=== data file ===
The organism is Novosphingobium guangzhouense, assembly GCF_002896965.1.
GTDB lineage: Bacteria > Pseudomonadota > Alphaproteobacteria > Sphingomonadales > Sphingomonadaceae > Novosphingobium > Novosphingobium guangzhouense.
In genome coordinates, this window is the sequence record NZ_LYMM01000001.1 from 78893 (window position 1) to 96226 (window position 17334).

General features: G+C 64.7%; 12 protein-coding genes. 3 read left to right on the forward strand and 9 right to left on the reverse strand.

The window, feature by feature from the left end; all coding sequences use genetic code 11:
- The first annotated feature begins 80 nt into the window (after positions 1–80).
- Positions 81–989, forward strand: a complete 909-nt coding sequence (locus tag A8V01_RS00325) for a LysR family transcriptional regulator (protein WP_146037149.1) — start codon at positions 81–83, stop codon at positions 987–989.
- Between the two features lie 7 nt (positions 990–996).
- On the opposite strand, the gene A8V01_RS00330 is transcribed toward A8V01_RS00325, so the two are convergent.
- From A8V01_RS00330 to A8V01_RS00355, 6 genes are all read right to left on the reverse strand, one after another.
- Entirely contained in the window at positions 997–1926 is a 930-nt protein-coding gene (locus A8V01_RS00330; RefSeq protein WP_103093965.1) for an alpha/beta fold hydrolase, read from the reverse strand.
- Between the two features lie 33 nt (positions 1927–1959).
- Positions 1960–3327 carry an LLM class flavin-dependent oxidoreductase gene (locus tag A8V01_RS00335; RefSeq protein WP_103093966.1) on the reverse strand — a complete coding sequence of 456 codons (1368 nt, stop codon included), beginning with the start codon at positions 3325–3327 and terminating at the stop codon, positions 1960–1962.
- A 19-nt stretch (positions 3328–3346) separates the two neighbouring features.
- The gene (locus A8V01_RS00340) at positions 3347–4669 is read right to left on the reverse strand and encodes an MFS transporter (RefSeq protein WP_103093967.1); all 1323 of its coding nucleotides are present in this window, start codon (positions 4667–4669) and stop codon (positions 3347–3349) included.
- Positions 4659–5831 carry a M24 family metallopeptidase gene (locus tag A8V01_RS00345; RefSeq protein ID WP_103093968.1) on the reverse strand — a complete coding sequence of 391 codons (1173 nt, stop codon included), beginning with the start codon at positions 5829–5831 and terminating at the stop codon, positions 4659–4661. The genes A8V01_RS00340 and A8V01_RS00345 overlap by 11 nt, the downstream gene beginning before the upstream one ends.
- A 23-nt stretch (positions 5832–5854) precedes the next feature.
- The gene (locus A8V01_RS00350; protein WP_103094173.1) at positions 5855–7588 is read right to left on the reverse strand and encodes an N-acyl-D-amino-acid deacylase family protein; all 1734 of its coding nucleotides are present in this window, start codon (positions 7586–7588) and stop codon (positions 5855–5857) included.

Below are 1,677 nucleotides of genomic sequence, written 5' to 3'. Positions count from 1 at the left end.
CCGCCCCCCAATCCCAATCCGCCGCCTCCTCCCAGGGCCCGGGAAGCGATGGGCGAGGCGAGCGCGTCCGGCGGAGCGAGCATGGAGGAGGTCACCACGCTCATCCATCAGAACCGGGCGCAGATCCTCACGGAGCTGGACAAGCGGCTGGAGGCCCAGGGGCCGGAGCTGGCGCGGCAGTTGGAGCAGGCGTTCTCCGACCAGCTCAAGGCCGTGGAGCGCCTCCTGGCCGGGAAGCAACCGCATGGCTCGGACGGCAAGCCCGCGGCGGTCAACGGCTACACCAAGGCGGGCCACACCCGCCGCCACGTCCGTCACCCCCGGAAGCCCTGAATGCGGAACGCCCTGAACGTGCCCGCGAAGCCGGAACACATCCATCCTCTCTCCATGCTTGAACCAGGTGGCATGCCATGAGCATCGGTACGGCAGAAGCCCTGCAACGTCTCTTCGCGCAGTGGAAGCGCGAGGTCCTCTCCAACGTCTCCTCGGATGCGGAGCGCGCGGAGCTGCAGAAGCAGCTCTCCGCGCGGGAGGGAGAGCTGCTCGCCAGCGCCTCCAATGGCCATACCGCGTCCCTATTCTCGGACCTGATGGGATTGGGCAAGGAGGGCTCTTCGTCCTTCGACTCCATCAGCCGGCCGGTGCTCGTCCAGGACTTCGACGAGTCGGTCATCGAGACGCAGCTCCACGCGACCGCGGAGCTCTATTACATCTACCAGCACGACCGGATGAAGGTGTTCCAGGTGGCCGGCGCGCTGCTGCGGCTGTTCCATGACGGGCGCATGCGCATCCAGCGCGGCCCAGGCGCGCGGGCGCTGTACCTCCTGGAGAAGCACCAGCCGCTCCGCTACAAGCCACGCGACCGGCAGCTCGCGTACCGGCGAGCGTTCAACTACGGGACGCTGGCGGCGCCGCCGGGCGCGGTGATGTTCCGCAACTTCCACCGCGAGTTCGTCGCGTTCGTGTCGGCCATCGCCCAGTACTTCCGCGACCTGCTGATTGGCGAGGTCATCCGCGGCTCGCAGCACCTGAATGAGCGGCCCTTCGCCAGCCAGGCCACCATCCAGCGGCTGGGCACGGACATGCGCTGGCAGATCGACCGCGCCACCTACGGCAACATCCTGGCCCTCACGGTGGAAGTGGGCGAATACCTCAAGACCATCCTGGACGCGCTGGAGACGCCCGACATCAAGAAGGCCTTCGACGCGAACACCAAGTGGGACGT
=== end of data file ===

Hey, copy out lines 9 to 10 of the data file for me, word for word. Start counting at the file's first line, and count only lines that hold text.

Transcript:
- On the opposite strand, the gene A8V01_RS00330 is transcribed toward A8V01_RS00325, so the two are convergent.
- From A8V01_RS00330 to A8V01_RS00355, 6 genes are all read right to left on the reverse strand, one after another.